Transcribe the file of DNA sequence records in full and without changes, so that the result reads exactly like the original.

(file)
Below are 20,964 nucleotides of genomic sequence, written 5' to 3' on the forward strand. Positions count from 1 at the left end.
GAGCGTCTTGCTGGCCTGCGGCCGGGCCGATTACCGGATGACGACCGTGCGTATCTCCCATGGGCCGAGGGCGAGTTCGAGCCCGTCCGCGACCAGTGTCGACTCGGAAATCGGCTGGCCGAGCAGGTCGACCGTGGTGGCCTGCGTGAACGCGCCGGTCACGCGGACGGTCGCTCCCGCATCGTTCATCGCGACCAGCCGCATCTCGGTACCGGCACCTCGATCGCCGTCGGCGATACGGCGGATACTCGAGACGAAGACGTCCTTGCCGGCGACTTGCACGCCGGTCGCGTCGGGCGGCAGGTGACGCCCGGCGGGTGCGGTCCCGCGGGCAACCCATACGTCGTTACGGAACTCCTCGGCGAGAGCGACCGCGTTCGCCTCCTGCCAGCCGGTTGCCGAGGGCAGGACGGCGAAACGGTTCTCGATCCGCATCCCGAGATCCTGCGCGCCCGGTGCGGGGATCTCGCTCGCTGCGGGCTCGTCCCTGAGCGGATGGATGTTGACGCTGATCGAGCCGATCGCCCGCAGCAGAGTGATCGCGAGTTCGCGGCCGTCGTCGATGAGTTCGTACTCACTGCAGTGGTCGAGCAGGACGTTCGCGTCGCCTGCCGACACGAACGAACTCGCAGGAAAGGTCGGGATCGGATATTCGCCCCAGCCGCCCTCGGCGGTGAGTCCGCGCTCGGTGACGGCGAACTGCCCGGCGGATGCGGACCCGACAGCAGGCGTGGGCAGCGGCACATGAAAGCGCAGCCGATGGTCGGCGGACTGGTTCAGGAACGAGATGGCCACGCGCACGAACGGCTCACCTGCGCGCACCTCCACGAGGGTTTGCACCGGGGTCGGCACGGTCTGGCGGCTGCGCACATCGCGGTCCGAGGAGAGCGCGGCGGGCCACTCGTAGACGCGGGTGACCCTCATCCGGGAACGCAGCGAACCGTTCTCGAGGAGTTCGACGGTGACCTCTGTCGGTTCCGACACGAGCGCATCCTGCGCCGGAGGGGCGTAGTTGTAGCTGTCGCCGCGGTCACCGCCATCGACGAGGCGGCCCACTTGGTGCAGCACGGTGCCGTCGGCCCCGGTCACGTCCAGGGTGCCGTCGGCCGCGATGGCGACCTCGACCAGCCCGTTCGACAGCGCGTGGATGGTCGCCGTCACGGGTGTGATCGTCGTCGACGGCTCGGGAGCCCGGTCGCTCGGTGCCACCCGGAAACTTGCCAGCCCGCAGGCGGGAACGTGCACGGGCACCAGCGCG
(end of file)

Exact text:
Below are 20,964 nucleotides of genomic sequence, written 5' to 3' on the forward strand. Positions count from 1 at the left end.
GAGCGTCTTGCTGGCCTGCGGCCGGGCCGATTACCGGATGACGACCGTGCGTATCTCCCATGGGCCGAGGGCGAGTTCGAGCCCGTCCGCGACCAGTGTCGACTCGGAAATCGGCTGGCCGAGCAGGTCGACCGTGGTGGCCTGCGTGAACGCGCCGGTCACGCGGACGGTCGCTCCCGCATCGTTCATCGCGACCAGCCGCATCTCGGTACCGGCACCTCGATCGCCGTCGGCGATACGGCGGATACTCGAGACGAAGACGTCCTTGCCGGCGACTTGCACGCCGGTCGCGTCGGGCGGCAGGTGACGCCCGGCGGGTGCGGTCCCGCGGGCAACCCATACGTCGTTACGGAACTCCTCGGCGAGAGCGACCGCGTTCGCCTCCTGCCAGCCGGTTGCCGAGGGCAGGACGGCGAAACGGTTCTCGATCCGCATCCCGAGATCCTGCGCGCCCGGTGCGGGGATCTCGCTCGCTGCGGGCTCGTCCCTGAGCGGATGGATGTTGACGCTGATCGAGCCGATCGCCCGCAGCAGAGTGATCGCGAGTTCGCGGCCGTCGTCGATGAGTTCGTACTCACTGCAGTGGTCGAGCAGGACGTTCGCGTCGCCTGCCGACACGAACGAACTCGCAGGAAAGGTCGGGATCGGATATTCGCCCCAGCCGCCCTCGGCGGTGAGTCCGCGCTCGGTGACGGCGAACTGCCCGGCGGATGCGGACCCGACAGCAGGCGTGGGCAGCGGCACATGAAAGCGCAGCCGATGGTCGGCGGACTGGTTCAGGAACGAGATGGCCACGCGCACGAACGGCTCACCTGCGCGCACCTCCACGAGGGTTTGCACCGGGGTCGGCACGGTCTGGCGGCTGCGCACATCGCGGTCCGAGGAGAGCGCGGCGGGCCACTCGTAGACGCGGGTGACCCTCATCCGGGAACGCAGCGAACCGTTCTCGAGGAGTTCGACGGTGACCTCTGTCGGTTCCGACACGAGCGCATCCTGCGCCGGAGGGGCGTAGTTGTAGCTGTCGCCGCGGTCACCGCCATCGACGAGGCGGCCCACTTGGTGCAGCACGGTGCCGTCGGCCCCGGTCACGTCCAGGGTGCCGTCGGCCGCGATGGCGACCTCGACCAGCCCGTTCGACAGCGCGTGGATGGTCGCCGTCACGGGTGTGATCGTCGTCGACGGCTCGGGAGCCCGGTCGCTCGGTGCCACCCGGAAACTTGCCAGCCCGCAGGCGGGAACGTGCACGGGCACCAGCGCG